Should we be concerned about the health of the real estate market?
Anyone who follows my blog knows I have been “concerned” for a while. Of note I have been in the business for over two decades thus I have been through multiple market cycles.
Concerning the Rental Market it is no surprise we are beginning to see rental concessions i.e. free rent, lease signing bonuses, additional amenities and so forth. These concessions have been segregated to the deluxe and luxury segment of rental market, a segment that has witnessed a significant increase concerning inventory throughout the metro area. While concessions benefit the high-end renter in the short-term, the middle and lower-end of the market continue to experience demand far outstripping supply.
In addition I am witnessing a newer trend in the upper-end of the market. Those who may have considered placing their home on the market are now considering placing their home on the rental market, either long or short-term. The upper-end of the market i.e. over $500K is experiencing some fatigue as supply has increased and demand has decreased. Thus some sellers are reassessing their plans to sell and are considering renting their residences with the belief the market will again begin to increase at a later period.In the Cherry Creek North residential area adjacent to the Business Improvement District“For Rent” signs are sprouting up and beginning to crowd out or being placed adjacent to”For Sale” signs.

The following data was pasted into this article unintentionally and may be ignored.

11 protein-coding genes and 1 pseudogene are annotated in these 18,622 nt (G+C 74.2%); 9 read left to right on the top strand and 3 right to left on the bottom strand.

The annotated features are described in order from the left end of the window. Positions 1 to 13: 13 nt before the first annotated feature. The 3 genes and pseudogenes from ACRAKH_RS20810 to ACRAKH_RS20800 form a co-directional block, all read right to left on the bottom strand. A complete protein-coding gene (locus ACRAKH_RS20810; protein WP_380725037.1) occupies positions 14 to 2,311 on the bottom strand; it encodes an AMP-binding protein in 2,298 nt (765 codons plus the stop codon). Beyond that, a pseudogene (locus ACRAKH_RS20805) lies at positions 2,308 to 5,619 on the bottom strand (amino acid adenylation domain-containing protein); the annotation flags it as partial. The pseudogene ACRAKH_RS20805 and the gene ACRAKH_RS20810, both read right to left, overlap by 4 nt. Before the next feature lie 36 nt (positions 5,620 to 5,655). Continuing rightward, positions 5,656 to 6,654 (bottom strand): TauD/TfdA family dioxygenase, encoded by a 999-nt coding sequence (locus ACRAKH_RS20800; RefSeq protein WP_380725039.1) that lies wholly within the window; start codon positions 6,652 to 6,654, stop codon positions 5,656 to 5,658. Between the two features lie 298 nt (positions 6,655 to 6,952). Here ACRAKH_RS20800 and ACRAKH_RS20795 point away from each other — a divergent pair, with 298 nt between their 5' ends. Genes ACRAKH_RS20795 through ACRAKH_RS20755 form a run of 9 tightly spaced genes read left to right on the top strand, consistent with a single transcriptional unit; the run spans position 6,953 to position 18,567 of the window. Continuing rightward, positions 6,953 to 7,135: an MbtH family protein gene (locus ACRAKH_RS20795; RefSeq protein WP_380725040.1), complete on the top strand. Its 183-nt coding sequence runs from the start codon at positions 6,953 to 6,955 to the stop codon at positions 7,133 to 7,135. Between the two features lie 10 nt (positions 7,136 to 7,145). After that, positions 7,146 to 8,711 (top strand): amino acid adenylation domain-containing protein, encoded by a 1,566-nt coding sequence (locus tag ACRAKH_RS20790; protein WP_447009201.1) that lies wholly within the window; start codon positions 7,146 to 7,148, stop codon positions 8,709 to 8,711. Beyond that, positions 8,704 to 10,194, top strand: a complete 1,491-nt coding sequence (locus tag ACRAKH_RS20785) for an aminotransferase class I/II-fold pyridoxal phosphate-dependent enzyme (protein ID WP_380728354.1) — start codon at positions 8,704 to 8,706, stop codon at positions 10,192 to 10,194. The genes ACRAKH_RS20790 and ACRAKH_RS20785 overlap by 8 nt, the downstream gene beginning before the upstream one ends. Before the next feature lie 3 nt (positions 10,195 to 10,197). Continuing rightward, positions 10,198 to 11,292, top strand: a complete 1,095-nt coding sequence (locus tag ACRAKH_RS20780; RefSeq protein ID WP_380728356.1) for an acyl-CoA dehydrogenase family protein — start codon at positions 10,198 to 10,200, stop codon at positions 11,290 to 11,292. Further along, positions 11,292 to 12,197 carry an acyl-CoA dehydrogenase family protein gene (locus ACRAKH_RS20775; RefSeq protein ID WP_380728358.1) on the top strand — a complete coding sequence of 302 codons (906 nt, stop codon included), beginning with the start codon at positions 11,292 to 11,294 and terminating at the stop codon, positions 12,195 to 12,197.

While the market may begin to uptick in the months to come I tend to be slightly pessimistic. Metro Denver has enjoyed an upswing for multiple years now. Over time markets do eventually correct. Historically housing prices matched the rate of inflation over the long-term. Since we have climbed out of the Great Recession our market has been expanding beyond national averages. Yes we are a pseudo sun-belt growth state with a continual influx of population however market forces eventually lead to corrections.
There is a fine line between demand and cost-of-living. While Metro Denver has enjoyed net migration since the oil bust of the last 1980’s, much of the attraction to Denver was affordable housing. Yes naysayers will advise the average home in Metro Denver is running about $330K in-line with average incomes yet most new inventory throughout the metro area is coming on line at much higher costs. The reasons are complex and varied, yet the end result is product becoming unaffordable to the average buyer.
Am I sounding an alarm? No. However I am advising clients to be cautious. I am finally seeing rationality return to the marketplace i.e. purchasing based on value versus a monthly payment and the realization that over the next 3-5 years equity appreciation may not be guaranteed as past performance is not necessarily indicative of future returns.
However I must advise, if priced correctly no matter what tier of the market, residences are in fact selling. Yet I am advising sellers to consider looking at prices from one year ago versus the last six months. While spring is usually a period of increased sales and activity, having witnessed longer days on market especially at the upper-end of the market, usually a harbinger of trends to come, thus tread carefully and with proper guidance.